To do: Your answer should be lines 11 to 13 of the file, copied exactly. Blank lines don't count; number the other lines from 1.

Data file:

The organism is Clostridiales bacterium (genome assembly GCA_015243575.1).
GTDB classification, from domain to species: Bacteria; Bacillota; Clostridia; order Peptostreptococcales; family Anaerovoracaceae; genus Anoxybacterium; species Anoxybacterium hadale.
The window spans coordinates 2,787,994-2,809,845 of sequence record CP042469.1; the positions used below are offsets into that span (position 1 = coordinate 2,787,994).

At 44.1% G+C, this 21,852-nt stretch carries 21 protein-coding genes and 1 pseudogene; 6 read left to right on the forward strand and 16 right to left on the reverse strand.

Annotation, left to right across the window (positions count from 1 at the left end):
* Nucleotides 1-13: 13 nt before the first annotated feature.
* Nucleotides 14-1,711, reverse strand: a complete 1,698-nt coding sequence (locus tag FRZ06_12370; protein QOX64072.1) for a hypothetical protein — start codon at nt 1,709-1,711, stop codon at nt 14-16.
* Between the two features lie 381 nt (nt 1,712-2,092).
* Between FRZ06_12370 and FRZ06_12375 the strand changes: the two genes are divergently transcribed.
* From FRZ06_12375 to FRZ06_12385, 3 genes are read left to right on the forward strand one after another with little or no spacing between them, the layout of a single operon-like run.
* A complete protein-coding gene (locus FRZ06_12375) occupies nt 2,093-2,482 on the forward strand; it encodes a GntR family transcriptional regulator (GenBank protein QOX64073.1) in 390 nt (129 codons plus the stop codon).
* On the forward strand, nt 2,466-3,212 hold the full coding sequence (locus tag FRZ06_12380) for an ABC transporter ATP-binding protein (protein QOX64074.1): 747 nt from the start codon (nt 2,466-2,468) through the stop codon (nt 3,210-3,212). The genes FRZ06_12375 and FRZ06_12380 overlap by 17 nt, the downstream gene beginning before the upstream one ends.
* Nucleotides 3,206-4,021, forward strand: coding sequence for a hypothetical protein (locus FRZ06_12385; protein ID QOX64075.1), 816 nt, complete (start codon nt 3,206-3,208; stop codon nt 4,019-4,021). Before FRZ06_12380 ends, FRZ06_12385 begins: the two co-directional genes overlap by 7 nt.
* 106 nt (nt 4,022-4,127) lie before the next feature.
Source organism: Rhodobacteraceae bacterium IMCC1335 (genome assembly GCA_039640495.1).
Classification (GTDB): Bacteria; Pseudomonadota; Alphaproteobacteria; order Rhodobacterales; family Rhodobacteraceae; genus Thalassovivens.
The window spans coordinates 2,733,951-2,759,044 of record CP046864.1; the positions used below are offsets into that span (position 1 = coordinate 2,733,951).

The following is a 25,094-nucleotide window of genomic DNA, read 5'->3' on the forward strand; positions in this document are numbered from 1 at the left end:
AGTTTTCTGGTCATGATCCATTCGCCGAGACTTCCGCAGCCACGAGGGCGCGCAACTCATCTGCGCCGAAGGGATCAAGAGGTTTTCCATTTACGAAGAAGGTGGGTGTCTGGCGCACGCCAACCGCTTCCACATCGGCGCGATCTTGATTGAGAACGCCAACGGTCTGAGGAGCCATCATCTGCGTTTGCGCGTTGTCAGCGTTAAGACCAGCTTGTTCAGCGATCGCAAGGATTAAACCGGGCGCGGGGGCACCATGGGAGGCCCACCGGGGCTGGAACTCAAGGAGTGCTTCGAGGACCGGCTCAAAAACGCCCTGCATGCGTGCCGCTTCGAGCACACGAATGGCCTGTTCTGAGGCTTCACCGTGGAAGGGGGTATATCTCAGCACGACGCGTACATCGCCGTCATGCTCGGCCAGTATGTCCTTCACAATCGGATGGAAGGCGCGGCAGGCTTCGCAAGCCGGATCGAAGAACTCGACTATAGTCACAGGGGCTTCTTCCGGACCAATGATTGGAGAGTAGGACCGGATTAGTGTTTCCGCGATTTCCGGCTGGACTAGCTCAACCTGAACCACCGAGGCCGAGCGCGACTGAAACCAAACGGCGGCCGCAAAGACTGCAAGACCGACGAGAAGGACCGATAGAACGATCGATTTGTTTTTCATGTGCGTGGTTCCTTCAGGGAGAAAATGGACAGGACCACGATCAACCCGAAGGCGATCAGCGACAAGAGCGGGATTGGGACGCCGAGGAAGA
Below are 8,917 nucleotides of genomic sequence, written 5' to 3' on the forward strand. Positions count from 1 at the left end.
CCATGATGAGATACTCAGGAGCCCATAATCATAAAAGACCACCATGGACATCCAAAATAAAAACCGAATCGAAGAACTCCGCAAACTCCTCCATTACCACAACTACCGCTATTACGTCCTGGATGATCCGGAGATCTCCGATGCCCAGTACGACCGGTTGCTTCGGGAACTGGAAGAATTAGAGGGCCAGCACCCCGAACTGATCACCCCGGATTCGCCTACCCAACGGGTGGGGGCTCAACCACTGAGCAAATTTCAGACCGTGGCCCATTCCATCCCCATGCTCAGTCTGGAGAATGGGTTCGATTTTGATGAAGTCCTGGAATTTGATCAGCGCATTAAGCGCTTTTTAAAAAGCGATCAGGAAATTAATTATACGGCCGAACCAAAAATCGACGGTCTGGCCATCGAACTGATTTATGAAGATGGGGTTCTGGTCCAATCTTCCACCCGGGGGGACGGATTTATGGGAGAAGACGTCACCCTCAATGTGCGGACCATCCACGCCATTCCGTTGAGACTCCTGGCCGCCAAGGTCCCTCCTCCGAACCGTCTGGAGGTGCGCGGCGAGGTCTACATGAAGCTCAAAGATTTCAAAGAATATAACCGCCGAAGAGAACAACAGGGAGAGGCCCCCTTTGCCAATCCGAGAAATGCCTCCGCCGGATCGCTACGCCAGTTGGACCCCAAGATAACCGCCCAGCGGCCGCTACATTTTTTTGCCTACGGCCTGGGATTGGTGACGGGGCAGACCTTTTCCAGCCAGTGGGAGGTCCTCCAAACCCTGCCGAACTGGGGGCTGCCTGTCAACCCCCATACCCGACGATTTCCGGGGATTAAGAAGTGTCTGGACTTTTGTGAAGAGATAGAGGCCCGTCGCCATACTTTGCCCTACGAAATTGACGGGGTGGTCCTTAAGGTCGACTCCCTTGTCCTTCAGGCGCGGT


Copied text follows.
* A complete protein-coding gene (locus FRZ06_12375) occupies nt 2,093-2,482 on the forward strand; it encodes a GntR family transcriptional regulator (GenBank protein QOX64073.1) in 390 nt (129 codons plus the stop codon).
* On the forward strand, nt 2,466-3,212 hold the full coding sequence (locus tag FRZ06_12380) for an ABC transporter ATP-binding protein (protein QOX64074.1): 747 nt from the start codon (nt 2,466-2,468) through the stop codon (nt 3,210-3,212). The genes FRZ06_12375 and FRZ06_12380 overlap by 17 nt, the downstream gene beginning before the upstream one ends.
* Nucleotides 3,206-4,021, forward strand: coding sequence for a hypothetical protein (locus FRZ06_12385; protein ID QOX64075.1), 816 nt, complete (start codon nt 3,206-3,208; stop codon nt 4,019-4,021). Before FRZ06_12380 ends, FRZ06_12385 begins: the two co-directional genes overlap by 7 nt.